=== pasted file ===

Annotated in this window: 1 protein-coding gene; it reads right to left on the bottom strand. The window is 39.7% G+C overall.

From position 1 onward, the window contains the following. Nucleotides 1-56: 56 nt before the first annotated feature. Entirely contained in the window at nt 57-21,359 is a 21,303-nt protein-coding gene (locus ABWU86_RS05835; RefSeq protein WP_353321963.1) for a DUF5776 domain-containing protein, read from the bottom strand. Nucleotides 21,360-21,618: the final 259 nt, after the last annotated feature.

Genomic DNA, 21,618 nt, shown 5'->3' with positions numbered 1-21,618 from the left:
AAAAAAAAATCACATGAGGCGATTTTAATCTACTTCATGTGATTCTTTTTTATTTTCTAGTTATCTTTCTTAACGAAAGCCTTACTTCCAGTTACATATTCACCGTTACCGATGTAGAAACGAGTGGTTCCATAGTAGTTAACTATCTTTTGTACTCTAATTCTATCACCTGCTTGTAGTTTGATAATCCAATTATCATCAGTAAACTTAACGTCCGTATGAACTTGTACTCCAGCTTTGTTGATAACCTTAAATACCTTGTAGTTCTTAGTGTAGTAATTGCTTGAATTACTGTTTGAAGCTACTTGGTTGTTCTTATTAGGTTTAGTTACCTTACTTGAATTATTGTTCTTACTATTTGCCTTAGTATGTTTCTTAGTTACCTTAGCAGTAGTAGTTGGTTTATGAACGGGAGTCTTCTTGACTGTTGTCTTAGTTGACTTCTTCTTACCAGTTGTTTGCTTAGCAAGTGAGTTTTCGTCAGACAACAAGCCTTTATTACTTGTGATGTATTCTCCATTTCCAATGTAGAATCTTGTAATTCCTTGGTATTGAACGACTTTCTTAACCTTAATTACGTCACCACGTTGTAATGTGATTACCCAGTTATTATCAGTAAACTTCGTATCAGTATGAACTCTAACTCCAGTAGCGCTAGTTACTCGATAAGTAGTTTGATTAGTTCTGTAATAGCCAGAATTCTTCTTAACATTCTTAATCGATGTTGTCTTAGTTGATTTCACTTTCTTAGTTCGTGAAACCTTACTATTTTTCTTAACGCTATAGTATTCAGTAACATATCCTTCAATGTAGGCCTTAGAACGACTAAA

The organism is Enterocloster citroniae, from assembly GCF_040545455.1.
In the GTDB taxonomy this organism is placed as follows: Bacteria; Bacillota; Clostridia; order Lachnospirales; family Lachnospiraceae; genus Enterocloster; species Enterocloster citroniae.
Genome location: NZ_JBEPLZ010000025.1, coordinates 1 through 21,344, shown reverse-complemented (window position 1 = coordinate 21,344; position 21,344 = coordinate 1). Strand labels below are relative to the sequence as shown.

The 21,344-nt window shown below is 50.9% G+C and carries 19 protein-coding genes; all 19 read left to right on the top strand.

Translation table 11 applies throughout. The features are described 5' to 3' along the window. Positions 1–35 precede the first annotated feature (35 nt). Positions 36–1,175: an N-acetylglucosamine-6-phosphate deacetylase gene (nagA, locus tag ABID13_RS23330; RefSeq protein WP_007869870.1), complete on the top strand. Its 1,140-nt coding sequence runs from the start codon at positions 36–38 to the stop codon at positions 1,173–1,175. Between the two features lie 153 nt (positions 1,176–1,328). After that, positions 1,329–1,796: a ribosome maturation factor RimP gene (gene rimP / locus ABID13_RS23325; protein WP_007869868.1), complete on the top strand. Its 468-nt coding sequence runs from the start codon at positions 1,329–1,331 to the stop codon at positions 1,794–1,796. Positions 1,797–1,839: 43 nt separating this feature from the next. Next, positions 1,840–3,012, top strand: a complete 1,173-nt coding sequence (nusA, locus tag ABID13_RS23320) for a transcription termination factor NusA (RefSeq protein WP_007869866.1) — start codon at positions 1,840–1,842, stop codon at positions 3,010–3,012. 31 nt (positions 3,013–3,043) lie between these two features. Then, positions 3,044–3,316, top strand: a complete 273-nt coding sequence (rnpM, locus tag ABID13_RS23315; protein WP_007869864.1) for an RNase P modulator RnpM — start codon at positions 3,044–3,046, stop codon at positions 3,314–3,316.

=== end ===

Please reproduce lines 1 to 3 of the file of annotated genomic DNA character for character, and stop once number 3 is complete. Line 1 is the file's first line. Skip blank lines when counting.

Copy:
Annotated in this window: 1 protein-coding gene; it reads right to left on the bottom strand. The window is 39.7% G+C overall.

From position 1 onward, the window contains the following. Nucleotides 1-56: 56 nt before the first annotated feature. Entirely contained in the window at nt 57-21,359 is a 21,303-nt protein-coding gene (locus ABWU86_RS05835; RefSeq protein WP_353321963.1) for a DUF5776 domain-containing protein, read from the bottom strand. Nucleotides 21,360-21,618: the final 259 nt, after the last annotated feature.

Genomic DNA, 21,618 nt, shown 5'->3' with positions numbered 1-21,618 from the left: